Three suspected monkeypox cases in fact herpes, says DDC

Three suspected monkeypox cases in fact herpes, says DDC

Dr Opas Karnkawinpong, director-general of the Department of Disease Control. (DDC photo)
Dr Opas Karnkawinpong, director-general of the Department of Disease Control. (DDC photo)

The Department of Disease Control (DDC) has confirmed that three suspected cases of monkeypox were in fact herpes.

Dr Opas Karnkawinpong, director-general of the DDC, on Sunday said that lab results from the Medical Sciences Department and the Thai Red Cross Emerging Infectious Diseases Health Science Centre under Chulalongkorn University confirmed the cases were not monkeypox.

As of yet no monkeypox infection has been found in the country.

The three people suspected of having contracted monkeypox are being treated at Bamrasnaradura Infectious Diseases Institute. The DDC's Epidemiology Division will talk to the media later today.

Dr Opas said anyone with a condition similar to monkeypox infection will be examined for the disease. Health control measures at airports likewise will include enhanced screening procedures.

"However, initial information shows that monkeypox infection does not spread as easily as Covid-19. Transmission requires close interaction with a symptomatic individual," Dr Opas said.

Meanwhile, Dr Suprakit Jiraratwattana of the Medical Services Department's Dermatology Institute said monkeypox can be transmitted by the aerosol route within one metre. Other infection possibilities include eating undercooked infected meat or direct contact with infected meat, especially by those who prepare raw, wild meat.

Monkeypox infection is less severe than smallpox, which had a fatality rate of about 30% while the fatality rate for monkeypox is 3%-6% in countries with adequate healthcare systems. The ratio may rise to 6%-10% in less developed countries, he said. Even before the most recent global outbreak, monkeypox has never been detected in Thailand.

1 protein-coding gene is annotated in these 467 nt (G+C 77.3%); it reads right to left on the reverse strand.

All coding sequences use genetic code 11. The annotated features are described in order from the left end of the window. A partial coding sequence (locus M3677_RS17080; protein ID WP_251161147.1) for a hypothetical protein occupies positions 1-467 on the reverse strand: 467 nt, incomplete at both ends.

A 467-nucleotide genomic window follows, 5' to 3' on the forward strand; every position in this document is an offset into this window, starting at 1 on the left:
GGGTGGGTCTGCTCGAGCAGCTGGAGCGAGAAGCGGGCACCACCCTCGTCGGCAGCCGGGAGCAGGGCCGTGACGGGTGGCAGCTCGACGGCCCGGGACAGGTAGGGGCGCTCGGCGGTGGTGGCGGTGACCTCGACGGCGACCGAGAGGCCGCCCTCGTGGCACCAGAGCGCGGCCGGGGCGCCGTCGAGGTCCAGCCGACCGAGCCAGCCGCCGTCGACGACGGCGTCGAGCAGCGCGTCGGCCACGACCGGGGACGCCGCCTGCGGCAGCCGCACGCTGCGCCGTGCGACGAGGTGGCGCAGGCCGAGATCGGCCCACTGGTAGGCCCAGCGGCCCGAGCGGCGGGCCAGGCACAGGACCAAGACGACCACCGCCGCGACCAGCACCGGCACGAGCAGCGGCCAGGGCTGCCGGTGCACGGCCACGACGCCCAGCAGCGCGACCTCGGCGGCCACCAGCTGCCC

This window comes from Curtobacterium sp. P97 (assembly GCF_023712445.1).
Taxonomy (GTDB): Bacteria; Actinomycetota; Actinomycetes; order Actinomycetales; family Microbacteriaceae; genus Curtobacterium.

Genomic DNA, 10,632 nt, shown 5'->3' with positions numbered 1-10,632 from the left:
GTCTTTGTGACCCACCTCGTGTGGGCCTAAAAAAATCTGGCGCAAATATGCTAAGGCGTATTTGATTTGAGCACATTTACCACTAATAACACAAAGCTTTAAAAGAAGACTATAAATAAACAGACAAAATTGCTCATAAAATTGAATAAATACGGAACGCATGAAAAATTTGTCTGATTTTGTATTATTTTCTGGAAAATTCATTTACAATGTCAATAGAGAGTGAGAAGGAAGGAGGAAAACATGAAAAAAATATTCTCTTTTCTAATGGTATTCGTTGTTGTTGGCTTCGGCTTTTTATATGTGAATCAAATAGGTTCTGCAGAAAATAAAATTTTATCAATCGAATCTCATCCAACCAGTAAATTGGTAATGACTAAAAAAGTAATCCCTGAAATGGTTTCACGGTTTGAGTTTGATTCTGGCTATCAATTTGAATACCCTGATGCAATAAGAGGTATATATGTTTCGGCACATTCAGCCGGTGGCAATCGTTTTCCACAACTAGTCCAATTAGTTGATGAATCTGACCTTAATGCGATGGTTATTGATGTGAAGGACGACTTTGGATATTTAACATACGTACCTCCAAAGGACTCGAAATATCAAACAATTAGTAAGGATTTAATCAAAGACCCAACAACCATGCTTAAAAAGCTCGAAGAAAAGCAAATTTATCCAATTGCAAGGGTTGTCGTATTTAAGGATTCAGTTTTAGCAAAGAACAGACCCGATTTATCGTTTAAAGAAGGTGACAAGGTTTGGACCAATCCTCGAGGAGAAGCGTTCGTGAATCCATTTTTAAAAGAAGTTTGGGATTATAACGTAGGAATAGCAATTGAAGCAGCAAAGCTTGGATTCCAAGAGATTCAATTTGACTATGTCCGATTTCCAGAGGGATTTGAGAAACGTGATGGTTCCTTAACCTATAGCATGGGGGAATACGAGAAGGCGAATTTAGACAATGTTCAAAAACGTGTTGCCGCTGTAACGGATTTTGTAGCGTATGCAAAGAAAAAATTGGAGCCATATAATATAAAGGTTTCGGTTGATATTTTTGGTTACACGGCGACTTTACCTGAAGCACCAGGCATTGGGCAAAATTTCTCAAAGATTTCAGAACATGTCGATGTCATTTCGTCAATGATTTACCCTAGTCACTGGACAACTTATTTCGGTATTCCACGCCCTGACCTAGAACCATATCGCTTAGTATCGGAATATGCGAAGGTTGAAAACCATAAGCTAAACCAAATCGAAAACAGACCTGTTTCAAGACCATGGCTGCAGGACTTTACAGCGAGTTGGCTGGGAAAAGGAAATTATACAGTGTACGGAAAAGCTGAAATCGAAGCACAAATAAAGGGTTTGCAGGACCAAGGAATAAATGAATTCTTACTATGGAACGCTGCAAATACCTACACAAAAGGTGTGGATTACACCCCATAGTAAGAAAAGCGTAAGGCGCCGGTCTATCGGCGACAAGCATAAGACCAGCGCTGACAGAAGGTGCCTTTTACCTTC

Normally monkeypox patients can recover within 2-4 weeks if they do not develop intercurrent diseases such as encephalitis, pneumonitis and septicaemia, he said.

Dr Suprakit said studies of monkeypox, herpes, chickenpox and shingles show that the diseases originate from the same virus family.

Patients with herpes will experience blisters on their lips, genital organ and coccyx. After recovery, the virus remains and will eventually re-emerge.

For both monkeypox and chickenpox, the condition begins with a fever. A rash and bumps will later occur throughout the body of chickenpox patients, while monkeypox produces the same condition but is limited to certain areas.

Chickenpox patients may experience both blisters and pustules at the same time, whereas monkeypox will have one or the other.

The clinical sign differentiating monkeypox from chickenpox is enlarged lymph nodes, he said. Incubation duration is about 21 days.

''Despite the full-scale reopening of the country, protective measures including social distancing, wearing face mask and screening are still required,'' he said.

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